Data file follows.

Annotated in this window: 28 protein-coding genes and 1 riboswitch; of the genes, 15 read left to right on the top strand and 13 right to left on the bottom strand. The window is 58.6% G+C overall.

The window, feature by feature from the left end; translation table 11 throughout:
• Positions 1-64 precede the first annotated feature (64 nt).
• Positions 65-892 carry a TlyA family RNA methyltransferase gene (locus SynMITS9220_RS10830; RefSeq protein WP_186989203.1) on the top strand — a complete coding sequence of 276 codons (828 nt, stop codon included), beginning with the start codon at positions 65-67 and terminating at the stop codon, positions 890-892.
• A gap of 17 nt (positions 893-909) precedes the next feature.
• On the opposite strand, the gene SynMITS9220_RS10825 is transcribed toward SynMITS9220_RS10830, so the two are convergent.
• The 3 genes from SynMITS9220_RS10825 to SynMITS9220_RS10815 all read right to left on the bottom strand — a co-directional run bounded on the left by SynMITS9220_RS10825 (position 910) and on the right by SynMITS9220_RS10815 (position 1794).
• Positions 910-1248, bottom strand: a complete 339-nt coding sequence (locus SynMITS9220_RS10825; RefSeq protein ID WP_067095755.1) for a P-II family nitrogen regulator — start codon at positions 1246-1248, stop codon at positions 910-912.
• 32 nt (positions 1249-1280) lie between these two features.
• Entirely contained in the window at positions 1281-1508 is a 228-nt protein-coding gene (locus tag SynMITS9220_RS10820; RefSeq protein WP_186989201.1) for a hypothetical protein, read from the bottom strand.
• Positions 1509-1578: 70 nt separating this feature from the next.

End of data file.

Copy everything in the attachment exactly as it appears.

Annotated in this window: 28 protein-coding genes and 1 riboswitch; of the genes, 15 read left to right on the top strand and 13 right to left on the bottom strand. The window is 58.6% G+C overall.

The window, feature by feature from the left end; translation table 11 throughout:
• Positions 1-64 precede the first annotated feature (64 nt).
• Positions 65-892 carry a TlyA family RNA methyltransferase gene (locus SynMITS9220_RS10830; RefSeq protein WP_186989203.1) on the top strand — a complete coding sequence of 276 codons (828 nt, stop codon included), beginning with the start codon at positions 65-67 and terminating at the stop codon, positions 890-892.
• A gap of 17 nt (positions 893-909) precedes the next feature.
• On the opposite strand, the gene SynMITS9220_RS10825 is transcribed toward SynMITS9220_RS10830, so the two are convergent.
• The 3 genes from SynMITS9220_RS10825 to SynMITS9220_RS10815 all read right to left on the bottom strand — a co-directional run bounded on the left by SynMITS9220_RS10825 (position 910) and on the right by SynMITS9220_RS10815 (position 1794).
• Positions 910-1248, bottom strand: a complete 339-nt coding sequence (locus SynMITS9220_RS10825; RefSeq protein ID WP_067095755.1) for a P-II family nitrogen regulator — start codon at positions 1246-1248, stop codon at positions 910-912.
• 32 nt (positions 1249-1280) lie between these two features.
• Entirely contained in the window at positions 1281-1508 is a 228-nt protein-coding gene (locus tag SynMITS9220_RS10820; RefSeq protein WP_186989201.1) for a hypothetical protein, read from the bottom strand.
• Positions 1509-1578: 70 nt separating this feature from the next.